gui["window"] returns the window; gui["canvas"] either returns a single canvas (if there is just one), or an array if you've specified a grid of canvases.

Gtk.showall(win) is sometimes needed when using the lower-level utilities of this package. Generally you should call it after you've finished assembling the entire window, so as to avoid redraws with each subsequent change.

The dictionary and region-of-interest manipulations

imshow returns a dictionary containing a wealth of information about the state of the viewer. Perhaps most interesting is the "roi" entry, which itself is another dictionary containing information about the current selected region or interest. These are Observables signals, and consequently you can even manipulate the state of the GUI by push!ing new values to these signals.

For example, using the "mri" image above, you can select the 5th slice with

guidict = imshow(img)
guidict["roi"]["slicedata"].signals[1][] = 5

SliceData objects contain information about which axes are displayed and the current slice indices of those axes perpendicular to the view plane. Likewise, "image roi" contains the actual image data currently being shown in the window (including all zoom/slice settings).

The "zoom"- and "pan"-related signals originate from GtkObservables, and users should see the documentation for that package for more information.

Coupling two or more images together

imshow allows you to pass many more arguments; please use ?imshow to see some of the options. We can use these extra arguments to couple the zoom and slice regions between two images. Let's make a "fake" image encoding the segmentation of an image:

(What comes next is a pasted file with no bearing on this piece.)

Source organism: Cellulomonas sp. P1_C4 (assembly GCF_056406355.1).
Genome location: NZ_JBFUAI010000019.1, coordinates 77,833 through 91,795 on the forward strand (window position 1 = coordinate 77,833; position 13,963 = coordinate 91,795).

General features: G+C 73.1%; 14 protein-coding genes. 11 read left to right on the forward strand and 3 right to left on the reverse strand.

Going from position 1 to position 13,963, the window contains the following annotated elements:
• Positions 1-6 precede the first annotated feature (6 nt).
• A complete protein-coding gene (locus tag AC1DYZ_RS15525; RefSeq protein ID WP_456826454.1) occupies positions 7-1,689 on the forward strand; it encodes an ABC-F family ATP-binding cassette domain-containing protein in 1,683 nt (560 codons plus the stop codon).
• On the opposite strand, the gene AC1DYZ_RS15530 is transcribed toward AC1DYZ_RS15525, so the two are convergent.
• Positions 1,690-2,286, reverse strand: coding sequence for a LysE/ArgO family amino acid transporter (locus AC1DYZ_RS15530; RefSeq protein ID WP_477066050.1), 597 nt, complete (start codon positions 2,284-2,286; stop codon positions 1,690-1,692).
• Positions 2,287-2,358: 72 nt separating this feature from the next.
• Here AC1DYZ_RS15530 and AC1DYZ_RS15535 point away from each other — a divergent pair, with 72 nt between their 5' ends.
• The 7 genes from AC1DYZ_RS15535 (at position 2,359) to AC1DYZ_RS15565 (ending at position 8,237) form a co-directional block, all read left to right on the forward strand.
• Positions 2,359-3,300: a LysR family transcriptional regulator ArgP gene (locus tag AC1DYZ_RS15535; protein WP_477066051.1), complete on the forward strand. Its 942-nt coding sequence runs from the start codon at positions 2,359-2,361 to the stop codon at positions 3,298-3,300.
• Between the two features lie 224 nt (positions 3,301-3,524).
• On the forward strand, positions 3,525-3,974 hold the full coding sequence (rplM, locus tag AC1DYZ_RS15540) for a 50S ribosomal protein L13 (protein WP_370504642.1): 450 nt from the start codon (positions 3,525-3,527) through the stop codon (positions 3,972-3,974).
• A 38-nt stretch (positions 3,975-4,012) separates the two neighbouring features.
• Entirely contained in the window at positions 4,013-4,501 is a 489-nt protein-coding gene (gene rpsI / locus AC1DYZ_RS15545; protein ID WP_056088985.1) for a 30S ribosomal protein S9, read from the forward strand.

using ImageView, GtkObservables, TestImages, Images

# Prepare the data
mri = testimage("mri")
mriseg = RGB.(mri)
mriseg[mri .> 0.5] .= colorant"red"

Now we display the images:

guidata = imshow(mri, axes=(1,2))
zr = guidata["roi"]["zoomregion"]
slicedata = guidata["roi"]["slicedata"]
imshow(mriseg, nothing, zr, slicedata)

Here we used imshow to create the first window, and then extracted the zoomregion and slicedata information from that display and used them to intialize a second window with the second image. If you zoom, pan, or change the slice plane in one window, it makes the same change in the other.

Alternatively, you can place both displays in a single window:

zr, slicedata = roi(mri, (1,2))
gd = imshow_gui((200, 200), (1,2); slicedata=slicedata)
imshow(gd["frame"][1,1], gd["canvas"][1,1], mri, nothing, zr, slicedata)
imshow(gd["frame"][1,2], gd["canvas"][1,2], mriseg, nothing, zr, slicedata)

You should see something like this:



You can add and remove various annotations to images (currently text, points, and lines). There are two basic styles of annotation: "anchored" and "floating." An "anchored" annotation is positioned at a particular pixel location within the image; if you zoom or pan, the annotation will move with the image, and may not even be shown if the corresponding position is off-screen. In contrast, a "floating" annotation is not tied to a particular location in the image, and will always be displayed at approximately the same position within the window even if you zoom or pan. As a consequence, "anchored" annotations are best for labeling particular features in the image, and "floating" annotations are best for things like scalebars.